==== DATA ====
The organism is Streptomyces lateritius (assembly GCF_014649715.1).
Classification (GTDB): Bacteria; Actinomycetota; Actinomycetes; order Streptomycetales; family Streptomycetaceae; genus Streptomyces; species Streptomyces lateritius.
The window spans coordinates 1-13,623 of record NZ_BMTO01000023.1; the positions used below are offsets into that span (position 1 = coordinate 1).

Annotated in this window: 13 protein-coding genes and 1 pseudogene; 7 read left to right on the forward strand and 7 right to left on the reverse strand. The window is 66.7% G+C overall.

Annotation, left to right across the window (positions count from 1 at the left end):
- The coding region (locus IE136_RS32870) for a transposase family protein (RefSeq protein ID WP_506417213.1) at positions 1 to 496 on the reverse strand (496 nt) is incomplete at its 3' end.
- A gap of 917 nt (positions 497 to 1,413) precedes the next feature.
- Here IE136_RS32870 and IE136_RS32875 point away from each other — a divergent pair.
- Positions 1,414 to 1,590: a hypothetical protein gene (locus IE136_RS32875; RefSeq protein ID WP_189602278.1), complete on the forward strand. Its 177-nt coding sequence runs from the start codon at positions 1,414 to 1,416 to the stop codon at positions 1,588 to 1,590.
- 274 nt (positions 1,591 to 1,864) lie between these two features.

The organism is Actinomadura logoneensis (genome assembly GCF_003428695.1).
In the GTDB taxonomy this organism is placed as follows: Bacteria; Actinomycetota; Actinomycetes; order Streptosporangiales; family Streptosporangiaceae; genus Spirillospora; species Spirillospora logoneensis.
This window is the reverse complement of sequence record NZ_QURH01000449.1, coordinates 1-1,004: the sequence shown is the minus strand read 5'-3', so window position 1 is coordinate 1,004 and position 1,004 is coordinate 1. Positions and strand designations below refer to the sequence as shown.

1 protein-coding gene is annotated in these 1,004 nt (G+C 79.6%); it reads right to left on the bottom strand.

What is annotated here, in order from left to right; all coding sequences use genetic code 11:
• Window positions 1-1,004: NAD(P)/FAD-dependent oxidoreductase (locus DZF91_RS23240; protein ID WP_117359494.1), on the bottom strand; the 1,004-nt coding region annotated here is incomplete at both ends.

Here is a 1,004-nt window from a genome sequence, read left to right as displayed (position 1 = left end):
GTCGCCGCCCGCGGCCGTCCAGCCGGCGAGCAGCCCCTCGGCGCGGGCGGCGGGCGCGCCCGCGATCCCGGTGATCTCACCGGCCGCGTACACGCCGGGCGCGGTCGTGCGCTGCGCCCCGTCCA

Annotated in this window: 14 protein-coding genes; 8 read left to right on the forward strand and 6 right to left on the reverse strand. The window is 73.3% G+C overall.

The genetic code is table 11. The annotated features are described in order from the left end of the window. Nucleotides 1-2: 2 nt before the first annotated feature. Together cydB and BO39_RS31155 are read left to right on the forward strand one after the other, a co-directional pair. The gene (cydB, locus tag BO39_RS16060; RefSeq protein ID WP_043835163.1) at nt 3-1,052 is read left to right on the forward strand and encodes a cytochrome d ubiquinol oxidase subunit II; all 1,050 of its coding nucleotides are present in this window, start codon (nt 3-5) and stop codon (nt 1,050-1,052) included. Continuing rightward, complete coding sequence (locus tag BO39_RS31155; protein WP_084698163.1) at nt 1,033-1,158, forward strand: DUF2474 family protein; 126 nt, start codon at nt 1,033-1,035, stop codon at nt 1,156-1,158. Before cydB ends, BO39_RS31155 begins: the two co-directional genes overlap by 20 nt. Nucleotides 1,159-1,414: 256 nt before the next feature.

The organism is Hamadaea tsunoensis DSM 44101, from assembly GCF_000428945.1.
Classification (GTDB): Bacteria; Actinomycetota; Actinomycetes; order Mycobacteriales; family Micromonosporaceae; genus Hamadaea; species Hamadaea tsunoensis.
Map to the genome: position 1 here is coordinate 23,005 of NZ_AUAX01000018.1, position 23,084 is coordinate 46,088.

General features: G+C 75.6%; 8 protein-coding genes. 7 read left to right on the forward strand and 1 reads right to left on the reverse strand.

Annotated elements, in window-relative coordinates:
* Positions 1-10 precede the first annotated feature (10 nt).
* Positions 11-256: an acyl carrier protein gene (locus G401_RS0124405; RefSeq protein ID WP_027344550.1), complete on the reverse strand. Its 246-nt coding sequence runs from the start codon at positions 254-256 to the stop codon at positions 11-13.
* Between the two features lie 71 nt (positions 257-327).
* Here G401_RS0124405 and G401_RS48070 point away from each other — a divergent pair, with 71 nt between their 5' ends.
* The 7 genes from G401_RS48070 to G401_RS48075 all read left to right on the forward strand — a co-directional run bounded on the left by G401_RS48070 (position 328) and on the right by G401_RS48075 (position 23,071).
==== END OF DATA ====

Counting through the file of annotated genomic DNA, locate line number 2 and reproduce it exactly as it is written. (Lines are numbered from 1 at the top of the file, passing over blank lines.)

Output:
Classification (GTDB): Bacteria; Actinomycetota; Actinomycetes; order Streptomycetales; family Streptomycetaceae; genus Streptomyces; species Streptomyces lateritius.